Another thing restaurants don't skimp on is butter. When Anthony Bourdain was asked about butter on the Oprah Winfrey Show, he said, "It's usually the first thing and the last thing in just about every pan." The fat content in butter adds a lusciousness that just can't be beat. It also adds flavor, prevents sticking, and can help balance acidic tomato sauces. That's why some chefs recommend using butter to take lasagna to the next level.

Lasagna can be pretty rich to begin with, so the trick to adding butter is to use it sparingly. Nadia Caterina Munno of the Pasta Queen suggests greasing the baking dish with butter. This helps prevent the noodles from sticking and can help the edges crisp up. In Giada De Laurentiis' Classic Italian Lasagna recipe, she suggests adding cubes of butter to the top layer. She says, "Don't skip the dotting of the butter on top of the lasagna – it makes the entire thing so golden brown, beautiful and delicious."

Restaurant lasagna is usually rested before serving

The first thing you probably want to do when you pull your lasagna out of the oven is dig into those saucy, cheesy layers. However, that may just be why your lasagna falls flat compared to restaurant versions. Lasagna needs to rest after cooking to give the ingredients time to firm up. Silvana Lanzetta of the Pasta Artist recommends letting it rest for at least half an hour.

Resting is such a crucial step that it was one of only two lasagna tips Giada De Laurentiis gave to the royal family when she cooked for the Duke and Duchess of Cambridge at the Foundation Polo Challenge in Santa Barbara, California. According to PopSugar, when Prince William asked what the key to a great lasagna was, De Laurentiis said, "You've got to make sure that you have enough sauce to get a nice crust on top and you've got to let it sit before you cut into it. It has got to set, otherwise it'll just be a pool of mess."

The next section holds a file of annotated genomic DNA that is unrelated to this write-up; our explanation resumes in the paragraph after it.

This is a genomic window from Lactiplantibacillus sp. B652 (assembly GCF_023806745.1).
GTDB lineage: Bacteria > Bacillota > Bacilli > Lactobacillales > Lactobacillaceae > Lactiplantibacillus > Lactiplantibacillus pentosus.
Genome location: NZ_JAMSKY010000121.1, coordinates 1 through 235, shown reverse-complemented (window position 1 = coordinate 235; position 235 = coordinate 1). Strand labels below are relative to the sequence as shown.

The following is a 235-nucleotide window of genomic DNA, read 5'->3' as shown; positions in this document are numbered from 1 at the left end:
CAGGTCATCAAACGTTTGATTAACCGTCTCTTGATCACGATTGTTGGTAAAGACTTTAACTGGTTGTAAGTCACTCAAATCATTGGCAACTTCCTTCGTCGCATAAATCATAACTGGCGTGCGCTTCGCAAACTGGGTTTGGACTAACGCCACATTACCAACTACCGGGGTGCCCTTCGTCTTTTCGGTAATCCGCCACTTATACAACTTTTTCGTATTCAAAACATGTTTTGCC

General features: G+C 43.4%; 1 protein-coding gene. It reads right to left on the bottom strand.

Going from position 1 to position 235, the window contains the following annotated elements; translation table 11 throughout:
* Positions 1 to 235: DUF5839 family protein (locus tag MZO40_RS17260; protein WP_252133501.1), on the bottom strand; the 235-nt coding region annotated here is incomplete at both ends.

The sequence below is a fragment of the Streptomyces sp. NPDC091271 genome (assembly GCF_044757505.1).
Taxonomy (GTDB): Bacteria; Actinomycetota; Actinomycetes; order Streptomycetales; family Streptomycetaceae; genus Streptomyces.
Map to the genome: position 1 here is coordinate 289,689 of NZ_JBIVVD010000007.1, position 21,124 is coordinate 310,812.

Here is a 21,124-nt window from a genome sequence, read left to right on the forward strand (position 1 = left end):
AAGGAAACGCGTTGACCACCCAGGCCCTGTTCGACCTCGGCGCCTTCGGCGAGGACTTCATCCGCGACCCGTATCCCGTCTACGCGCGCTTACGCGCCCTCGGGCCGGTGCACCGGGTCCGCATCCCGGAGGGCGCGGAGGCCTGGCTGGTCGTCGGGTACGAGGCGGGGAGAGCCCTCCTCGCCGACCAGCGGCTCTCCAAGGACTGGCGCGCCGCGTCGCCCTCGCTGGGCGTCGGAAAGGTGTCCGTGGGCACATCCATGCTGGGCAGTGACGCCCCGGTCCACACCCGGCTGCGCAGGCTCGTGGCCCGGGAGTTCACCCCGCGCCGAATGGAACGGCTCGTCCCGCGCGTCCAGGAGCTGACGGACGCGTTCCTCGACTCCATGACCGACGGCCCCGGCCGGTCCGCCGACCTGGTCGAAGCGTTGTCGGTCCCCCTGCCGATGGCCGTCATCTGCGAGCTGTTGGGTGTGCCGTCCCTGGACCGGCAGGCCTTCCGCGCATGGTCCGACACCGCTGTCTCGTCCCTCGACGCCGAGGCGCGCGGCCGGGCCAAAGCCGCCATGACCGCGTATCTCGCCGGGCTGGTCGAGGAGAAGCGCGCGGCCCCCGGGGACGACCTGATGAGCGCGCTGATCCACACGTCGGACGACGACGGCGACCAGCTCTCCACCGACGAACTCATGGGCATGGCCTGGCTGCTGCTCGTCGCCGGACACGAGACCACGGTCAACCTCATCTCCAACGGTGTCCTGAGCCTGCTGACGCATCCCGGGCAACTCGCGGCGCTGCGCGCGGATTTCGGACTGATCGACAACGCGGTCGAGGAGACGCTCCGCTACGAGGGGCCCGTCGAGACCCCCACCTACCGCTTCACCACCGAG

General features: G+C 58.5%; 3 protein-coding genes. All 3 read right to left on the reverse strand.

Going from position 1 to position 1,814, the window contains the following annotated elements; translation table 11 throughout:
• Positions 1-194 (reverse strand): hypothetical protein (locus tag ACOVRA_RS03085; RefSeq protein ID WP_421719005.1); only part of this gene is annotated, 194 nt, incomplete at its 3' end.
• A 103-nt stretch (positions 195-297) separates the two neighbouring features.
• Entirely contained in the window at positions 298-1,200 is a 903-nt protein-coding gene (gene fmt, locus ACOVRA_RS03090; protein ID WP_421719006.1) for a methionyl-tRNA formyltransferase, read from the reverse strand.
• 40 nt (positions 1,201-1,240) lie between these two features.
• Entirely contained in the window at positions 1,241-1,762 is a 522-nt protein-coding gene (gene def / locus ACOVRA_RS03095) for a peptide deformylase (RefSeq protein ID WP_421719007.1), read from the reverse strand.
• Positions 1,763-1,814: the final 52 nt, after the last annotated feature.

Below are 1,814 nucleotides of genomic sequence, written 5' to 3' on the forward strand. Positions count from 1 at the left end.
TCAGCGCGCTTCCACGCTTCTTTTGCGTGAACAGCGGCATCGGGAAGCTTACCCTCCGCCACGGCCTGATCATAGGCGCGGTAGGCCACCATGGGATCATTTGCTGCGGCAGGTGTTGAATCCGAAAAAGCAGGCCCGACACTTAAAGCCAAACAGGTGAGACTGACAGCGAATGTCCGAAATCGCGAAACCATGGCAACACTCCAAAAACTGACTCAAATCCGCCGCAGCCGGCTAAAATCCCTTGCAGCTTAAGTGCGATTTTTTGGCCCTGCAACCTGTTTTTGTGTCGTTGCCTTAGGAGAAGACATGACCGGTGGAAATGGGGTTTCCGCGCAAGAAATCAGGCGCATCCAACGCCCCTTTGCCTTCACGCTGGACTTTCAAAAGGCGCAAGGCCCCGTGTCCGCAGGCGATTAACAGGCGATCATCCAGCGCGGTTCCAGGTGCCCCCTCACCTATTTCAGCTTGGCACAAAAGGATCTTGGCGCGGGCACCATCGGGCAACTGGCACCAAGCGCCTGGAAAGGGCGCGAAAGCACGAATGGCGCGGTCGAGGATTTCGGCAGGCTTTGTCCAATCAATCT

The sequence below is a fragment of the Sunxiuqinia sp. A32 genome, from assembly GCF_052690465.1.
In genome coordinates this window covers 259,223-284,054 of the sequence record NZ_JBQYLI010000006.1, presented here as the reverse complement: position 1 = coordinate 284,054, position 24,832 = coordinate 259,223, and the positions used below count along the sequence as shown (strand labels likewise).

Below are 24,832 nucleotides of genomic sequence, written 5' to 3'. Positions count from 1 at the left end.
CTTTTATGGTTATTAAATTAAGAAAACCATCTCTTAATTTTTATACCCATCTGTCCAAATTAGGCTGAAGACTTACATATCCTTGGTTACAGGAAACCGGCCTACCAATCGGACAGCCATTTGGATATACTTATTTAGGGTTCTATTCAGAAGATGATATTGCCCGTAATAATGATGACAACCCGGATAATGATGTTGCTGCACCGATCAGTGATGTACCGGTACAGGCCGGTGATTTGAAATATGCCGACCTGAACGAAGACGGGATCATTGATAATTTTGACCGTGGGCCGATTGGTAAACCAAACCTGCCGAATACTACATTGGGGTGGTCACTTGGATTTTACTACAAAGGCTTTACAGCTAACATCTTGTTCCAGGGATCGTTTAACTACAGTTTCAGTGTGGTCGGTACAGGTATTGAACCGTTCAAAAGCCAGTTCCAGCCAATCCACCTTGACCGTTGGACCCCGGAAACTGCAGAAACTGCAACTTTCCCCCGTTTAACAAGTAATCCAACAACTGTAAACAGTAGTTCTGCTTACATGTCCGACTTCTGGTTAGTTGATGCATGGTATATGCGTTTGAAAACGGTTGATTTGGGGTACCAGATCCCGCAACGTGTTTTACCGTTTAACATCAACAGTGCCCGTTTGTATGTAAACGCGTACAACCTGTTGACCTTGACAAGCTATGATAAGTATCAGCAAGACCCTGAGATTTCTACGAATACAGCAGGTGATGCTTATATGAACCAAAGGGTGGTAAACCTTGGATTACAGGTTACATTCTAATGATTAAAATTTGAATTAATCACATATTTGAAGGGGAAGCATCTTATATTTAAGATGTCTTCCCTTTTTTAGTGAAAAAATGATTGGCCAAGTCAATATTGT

Chefs often broil the lasagna before serving it for extra crunch

Is there anything more beautiful than a lasagna with a golden brown, crunchy cheesy crust? If you're having trouble achieving that crunchy top layer at home, do what many restaurants do and give your lasagna a quick broil at the end. The high heat should crisp up the top layer of cheese. The end part is key though — you don't want to broil your lasagna the entire time it's in the oven because you'll end up with a dried-out brick. 

Michael Symon's trick for getting a crispy finish to the top of your lasagna is to cover it first, then broil it right at the end. He told Food & Wine, "Always cover it with foil at the beginning of the cooking process, then remove it for the last 10 minutes to let the cheese on top get brown and crispy." According to Jamie Oliver, "It's best to cover your lasagne with tin foil for the first thirty minutes and then remove the foil and bake for a further 10-20 minutes until the top is golden and crispy and the whole dish is piping hot through." This same method is the best way to reheat leftover lasagna for a deliciously crispy top. Just be sure to keep an eye on the lasagna during the broiling period to make sure it doesn't burn.